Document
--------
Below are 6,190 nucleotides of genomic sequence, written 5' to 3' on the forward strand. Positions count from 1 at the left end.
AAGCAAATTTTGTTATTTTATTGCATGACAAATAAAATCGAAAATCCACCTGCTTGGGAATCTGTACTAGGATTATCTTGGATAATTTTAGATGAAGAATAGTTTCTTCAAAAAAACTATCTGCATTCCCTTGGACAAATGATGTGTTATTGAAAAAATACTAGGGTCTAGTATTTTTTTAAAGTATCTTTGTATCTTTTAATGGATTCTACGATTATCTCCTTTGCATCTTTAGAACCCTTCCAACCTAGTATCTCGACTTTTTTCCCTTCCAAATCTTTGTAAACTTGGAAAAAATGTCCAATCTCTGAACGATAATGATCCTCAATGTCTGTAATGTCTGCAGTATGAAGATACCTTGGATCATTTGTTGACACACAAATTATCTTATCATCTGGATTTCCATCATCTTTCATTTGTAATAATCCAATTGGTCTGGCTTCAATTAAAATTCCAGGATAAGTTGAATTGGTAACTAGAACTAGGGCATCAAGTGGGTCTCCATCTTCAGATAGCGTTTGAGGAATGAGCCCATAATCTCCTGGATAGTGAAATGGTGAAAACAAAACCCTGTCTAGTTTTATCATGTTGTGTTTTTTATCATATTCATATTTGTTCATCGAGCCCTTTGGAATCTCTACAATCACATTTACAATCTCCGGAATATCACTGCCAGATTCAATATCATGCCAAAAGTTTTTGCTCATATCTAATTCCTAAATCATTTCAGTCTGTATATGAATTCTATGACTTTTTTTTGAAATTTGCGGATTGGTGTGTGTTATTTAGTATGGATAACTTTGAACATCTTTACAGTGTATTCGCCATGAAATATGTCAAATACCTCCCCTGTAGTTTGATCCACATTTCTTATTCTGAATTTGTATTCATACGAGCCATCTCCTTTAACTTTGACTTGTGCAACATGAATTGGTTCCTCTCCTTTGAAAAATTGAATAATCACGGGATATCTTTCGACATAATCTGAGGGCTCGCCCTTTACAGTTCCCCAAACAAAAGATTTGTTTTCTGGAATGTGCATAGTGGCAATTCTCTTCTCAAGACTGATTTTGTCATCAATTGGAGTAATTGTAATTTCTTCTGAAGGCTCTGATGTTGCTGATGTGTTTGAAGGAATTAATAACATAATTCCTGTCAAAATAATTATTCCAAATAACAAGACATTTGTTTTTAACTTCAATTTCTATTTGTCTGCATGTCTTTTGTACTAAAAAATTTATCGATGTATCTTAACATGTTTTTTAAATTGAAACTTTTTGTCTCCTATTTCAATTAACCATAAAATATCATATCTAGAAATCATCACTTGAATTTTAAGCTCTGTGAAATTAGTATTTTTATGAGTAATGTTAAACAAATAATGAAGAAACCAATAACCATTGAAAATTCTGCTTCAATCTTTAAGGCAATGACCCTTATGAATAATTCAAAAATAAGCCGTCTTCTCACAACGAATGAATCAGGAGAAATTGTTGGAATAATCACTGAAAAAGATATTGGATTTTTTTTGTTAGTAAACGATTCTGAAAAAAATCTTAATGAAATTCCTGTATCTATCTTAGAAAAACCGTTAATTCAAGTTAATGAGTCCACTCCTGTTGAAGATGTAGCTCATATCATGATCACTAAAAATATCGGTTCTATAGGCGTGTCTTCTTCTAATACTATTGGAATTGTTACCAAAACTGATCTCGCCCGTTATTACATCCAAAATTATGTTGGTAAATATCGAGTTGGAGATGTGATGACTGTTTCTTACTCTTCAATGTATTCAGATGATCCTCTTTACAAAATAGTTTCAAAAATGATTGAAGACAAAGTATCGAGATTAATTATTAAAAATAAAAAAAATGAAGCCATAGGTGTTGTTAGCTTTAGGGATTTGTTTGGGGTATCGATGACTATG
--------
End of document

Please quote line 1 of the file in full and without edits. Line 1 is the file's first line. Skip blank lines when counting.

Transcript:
Below are 6,190 nucleotides of genomic sequence, written 5' to 3' on the forward strand. Positions count from 1 at the left end.